I am still very young and maybe not overly confident so doing something like this was very important. Just saying that I am now a rescue diver is enough for me but when I think I have been working on volcanoes, swimming with sharks, meeting new people and then living with them for two months without one single argument. Although I have come back home missing Statia a lot. I am now itching to get back out of England which goes to show how much I enjoyed my time. I have actually been accepted for a job in Crete which Kaspar said he had done a couple of years ago. So I'm on the up thanks to you and Statia.
(Are there any recommendations that you can give to the next group of volunteers?)
Just to enjoy every minute, be open to the manager about everything, buy Gershon (Assistant Manager) some tequila and go diving with Nic and Caroline, they are legends. Volunteers should also do a food kitty which I am sure you are aware of as this saves a lot of money and gets the group working together. Thanks so much Vicky for all you have done, I am extremely grateful and hopefully if you will let me I would love to do another project with WorkingAbroad in the future."

Some extracts from Marie Millingon on volunteering for STENAPA and working in the Botanical Garden on Statia:
"The Statia Conservation Project is governed by STENAPA (St. Eustatius National Parks Foundation) - this is a non profit making organisation which is funded solely by donations and grants. Without our help, STENAPA would not be able to maintain main areas of the island which we have been working on. The main aims were to complete the crater trail down into the Quill (volcano), which the first group had started, carry on with phase one of the botanical garden, and monitor, tag and protect sea turtles. The plan was to have 4 volunteers in the garden and then 4 up the quill for one month and then after a month we would swap round. The work in the Quill and the botanical garden started at around 7-8 in the mornings and ended around 1-2 in the afternoons.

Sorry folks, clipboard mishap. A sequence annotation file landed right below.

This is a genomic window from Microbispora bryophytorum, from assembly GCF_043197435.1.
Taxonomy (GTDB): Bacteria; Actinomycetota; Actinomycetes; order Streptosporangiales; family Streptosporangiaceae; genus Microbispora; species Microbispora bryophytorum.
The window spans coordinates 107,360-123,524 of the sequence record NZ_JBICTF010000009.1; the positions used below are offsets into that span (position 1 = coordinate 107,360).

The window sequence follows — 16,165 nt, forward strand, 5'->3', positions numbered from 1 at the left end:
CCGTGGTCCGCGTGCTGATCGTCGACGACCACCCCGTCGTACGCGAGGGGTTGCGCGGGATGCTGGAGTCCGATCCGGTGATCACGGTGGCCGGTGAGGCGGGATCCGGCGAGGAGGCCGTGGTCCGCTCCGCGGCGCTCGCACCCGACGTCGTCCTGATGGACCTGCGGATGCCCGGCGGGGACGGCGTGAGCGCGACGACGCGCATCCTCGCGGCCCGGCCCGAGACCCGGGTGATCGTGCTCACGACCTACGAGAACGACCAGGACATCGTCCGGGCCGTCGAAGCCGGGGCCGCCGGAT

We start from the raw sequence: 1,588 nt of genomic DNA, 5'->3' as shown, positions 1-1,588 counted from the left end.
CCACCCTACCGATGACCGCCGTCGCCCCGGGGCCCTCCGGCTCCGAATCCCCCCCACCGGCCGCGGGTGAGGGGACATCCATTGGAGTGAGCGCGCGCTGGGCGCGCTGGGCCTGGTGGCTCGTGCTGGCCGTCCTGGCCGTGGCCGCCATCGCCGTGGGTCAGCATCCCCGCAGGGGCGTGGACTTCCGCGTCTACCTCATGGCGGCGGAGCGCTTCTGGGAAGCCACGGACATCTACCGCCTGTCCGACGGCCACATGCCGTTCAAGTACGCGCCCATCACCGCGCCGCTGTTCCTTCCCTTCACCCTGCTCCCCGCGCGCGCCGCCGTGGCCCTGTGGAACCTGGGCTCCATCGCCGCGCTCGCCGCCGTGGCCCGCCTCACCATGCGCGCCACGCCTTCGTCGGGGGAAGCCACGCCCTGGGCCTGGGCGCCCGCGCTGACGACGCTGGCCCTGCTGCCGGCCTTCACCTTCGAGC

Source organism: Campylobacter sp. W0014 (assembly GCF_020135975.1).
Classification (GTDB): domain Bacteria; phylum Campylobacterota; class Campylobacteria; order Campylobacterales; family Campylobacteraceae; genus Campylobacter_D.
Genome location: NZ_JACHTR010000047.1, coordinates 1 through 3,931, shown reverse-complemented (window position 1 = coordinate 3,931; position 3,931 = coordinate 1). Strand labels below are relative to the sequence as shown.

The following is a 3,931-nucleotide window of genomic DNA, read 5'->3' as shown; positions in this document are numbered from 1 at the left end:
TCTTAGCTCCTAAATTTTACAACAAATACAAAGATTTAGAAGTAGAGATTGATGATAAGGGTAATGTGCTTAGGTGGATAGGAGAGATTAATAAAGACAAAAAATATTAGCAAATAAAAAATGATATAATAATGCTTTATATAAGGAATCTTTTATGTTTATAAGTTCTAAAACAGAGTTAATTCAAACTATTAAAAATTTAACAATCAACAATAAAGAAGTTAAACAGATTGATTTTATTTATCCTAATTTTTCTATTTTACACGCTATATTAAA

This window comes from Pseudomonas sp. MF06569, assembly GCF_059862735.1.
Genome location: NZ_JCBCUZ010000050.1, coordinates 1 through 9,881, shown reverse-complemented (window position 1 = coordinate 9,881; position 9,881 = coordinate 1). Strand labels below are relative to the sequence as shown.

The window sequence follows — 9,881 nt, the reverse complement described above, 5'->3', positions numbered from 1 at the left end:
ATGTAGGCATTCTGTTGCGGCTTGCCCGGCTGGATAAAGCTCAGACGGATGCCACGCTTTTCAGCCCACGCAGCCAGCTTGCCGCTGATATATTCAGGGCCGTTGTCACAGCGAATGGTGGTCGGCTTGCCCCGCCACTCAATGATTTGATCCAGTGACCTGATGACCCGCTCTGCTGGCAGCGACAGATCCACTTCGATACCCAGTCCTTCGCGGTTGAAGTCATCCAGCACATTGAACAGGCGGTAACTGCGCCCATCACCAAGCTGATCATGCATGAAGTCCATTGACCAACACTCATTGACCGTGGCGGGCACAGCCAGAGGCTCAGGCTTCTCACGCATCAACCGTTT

The work in the botanical garden consisted of levelling the paths in order for wood chips to be placed there, and general weeding. The path project was a big achievement for us as it took a lot of team work and effort to finally accomplish it. I was very proud of the work that everybody put in - the work was manual and in very hot conditions but the constant breeze was a god send. We also lived at the botanical garden and I feel I should mention the views from where we were -we looked out onto miles and miles of ocean and we had a brilliant view of St. Kitts.
Our free time consisted of snorkelling and scuba diving. I am very proud to say that I was a part of a team that helped the local children to snorkel. I think that the new manager, Nicole is going to be very beneficial to STENAPA, and is going to make big changes to improve to the National Parks in every respect. My only recommendation would be is to go with an open mind and be prepared for the time of your life -.this is a once in a lifetime experience, I am definitely now going to take part in similar projects as this was absolutely perfect for me."

How to Join the Project

If you are interested in joining this project as a conservation volunteer in the Caribbean, you will need to fill out the online application form (you can also print it out and send it to us by post) – to secure a placement on the project, please complete and submit the form including two references and your application payment of £180. If for some reason, your application is not accepted, we will reimburse this payment fully.  However for those who are accepted, the full amount needs to be paid one month before departure.  Once you have been accepted on the programme, you will receive a Volunteer Information Package with all detailed information on your project, information on amenities on St. Eustatius, suggested items to bring and lots more.